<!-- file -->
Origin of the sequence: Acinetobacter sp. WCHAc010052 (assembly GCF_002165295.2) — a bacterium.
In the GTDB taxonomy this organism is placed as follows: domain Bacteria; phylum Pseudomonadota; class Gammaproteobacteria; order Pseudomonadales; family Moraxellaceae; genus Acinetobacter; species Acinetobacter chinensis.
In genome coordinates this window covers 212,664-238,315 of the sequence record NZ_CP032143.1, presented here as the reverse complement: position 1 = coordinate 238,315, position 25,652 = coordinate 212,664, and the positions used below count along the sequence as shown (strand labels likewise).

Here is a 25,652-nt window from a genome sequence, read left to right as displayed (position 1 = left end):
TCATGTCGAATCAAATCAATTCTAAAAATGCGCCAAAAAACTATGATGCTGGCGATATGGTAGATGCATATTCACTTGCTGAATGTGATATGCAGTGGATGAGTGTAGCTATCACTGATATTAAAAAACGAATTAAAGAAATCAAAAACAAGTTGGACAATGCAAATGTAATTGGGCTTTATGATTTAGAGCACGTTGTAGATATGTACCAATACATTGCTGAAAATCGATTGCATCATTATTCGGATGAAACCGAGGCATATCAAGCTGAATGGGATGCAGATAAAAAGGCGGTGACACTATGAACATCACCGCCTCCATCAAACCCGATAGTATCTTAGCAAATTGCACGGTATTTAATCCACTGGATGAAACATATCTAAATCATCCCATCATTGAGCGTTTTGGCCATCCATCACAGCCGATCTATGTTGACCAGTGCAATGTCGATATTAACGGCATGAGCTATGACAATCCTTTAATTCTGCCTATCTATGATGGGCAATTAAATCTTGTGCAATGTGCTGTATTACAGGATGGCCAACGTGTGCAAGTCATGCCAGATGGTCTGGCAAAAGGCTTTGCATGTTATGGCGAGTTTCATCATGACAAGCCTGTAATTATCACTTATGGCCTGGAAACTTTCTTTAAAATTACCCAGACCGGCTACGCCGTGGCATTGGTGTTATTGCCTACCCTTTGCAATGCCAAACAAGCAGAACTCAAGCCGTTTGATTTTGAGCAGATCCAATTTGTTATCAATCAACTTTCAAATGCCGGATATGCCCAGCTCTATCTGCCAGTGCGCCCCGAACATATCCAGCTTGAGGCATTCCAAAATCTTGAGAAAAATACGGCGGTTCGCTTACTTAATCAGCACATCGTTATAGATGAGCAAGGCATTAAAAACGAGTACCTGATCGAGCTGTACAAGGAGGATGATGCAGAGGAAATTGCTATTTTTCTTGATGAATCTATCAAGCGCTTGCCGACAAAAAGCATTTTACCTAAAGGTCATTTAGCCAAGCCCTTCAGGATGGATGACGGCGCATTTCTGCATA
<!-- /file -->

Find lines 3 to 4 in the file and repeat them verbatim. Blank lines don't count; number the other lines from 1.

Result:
In genome coordinates this window covers 212,664-238,315 of the sequence record NZ_CP032143.1, presented here as the reverse complement: position 1 = coordinate 238,315, position 25,652 = coordinate 212,664, and the positions used below count along the sequence as shown (strand labels likewise).

Here is a 25,652-nt window from a genome sequence, read left to right as displayed (position 1 = left end):